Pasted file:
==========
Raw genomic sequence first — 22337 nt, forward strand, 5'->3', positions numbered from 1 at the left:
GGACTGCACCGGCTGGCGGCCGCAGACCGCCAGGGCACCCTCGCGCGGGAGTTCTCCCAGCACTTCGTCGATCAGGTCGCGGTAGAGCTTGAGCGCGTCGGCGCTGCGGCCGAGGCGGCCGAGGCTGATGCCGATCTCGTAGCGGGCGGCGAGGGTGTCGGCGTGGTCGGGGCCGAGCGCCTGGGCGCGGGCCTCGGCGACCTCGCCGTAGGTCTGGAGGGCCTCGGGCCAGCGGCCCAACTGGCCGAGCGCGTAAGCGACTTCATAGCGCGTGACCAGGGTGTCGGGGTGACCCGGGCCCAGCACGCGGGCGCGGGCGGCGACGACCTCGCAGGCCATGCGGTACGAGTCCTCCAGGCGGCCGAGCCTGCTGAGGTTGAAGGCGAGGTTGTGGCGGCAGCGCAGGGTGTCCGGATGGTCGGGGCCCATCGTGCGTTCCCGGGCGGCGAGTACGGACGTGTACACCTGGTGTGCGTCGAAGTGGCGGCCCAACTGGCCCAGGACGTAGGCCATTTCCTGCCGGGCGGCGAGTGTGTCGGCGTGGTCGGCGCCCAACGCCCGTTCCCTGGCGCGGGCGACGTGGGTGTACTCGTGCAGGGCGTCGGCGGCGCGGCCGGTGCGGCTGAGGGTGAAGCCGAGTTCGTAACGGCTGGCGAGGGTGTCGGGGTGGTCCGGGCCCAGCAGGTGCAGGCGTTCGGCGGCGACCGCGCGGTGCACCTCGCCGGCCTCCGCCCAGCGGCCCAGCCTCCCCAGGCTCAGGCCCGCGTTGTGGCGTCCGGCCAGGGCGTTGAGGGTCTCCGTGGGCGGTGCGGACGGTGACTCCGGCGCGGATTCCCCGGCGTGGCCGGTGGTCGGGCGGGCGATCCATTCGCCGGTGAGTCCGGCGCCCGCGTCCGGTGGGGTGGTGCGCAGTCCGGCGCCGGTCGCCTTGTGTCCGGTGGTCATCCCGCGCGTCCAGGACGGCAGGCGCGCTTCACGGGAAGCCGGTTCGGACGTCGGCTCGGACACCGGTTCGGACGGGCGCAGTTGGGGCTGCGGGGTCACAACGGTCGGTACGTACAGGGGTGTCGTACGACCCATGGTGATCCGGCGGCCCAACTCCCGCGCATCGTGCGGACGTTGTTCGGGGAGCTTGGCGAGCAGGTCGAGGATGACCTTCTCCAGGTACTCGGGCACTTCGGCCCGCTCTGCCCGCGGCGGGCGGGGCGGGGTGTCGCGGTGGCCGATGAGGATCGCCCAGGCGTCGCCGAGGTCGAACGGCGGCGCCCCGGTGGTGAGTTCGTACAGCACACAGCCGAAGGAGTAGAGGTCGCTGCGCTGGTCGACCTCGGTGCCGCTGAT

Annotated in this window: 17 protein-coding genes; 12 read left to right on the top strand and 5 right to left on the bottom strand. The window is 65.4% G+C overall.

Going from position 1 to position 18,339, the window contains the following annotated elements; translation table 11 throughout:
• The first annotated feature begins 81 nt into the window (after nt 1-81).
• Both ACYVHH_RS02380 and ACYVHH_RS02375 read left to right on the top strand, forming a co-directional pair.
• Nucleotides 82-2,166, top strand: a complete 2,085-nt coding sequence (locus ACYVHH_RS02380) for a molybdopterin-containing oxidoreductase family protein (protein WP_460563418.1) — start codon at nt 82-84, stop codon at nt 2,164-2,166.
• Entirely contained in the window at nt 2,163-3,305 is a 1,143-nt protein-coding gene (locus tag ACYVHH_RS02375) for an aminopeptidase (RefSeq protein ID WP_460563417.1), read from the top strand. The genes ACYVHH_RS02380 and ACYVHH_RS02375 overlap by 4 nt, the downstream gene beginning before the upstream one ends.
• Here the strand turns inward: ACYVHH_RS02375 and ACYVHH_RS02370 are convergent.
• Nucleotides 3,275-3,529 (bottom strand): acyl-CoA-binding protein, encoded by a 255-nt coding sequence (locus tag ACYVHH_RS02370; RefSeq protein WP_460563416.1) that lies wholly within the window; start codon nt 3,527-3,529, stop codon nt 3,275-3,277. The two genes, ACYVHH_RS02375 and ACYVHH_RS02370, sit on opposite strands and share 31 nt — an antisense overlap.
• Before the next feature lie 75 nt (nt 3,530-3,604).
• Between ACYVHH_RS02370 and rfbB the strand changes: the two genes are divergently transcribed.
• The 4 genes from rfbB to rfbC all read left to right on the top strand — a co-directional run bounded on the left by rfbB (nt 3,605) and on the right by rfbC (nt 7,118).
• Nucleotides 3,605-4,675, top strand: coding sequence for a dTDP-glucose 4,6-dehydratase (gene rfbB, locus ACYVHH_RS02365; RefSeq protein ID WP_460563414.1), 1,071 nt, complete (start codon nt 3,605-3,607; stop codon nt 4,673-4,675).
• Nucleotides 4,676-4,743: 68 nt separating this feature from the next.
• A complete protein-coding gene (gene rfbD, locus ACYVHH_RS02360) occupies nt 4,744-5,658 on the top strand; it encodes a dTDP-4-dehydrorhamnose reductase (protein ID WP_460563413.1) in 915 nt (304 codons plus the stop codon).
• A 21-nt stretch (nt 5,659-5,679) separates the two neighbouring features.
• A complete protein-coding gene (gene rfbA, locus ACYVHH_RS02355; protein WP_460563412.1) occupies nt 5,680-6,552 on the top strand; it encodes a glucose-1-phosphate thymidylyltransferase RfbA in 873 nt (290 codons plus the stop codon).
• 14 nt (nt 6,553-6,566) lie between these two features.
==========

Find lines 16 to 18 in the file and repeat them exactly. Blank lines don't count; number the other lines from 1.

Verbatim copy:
• A complete protein-coding gene (gene rfbD, locus ACYVHH_RS02360) occupies nt 4,744-5,658 on the top strand; it encodes a dTDP-4-dehydrorhamnose reductase (protein ID WP_460563413.1) in 915 nt (304 codons plus the stop codon).
• A 21-nt stretch (nt 5,659-5,679) separates the two neighbouring features.
• A complete protein-coding gene (gene rfbA, locus ACYVHH_RS02355; protein WP_460563412.1) occupies nt 5,680-6,552 on the top strand; it encodes a glucose-1-phosphate thymidylyltransferase RfbA in 873 nt (290 codons plus the stop codon).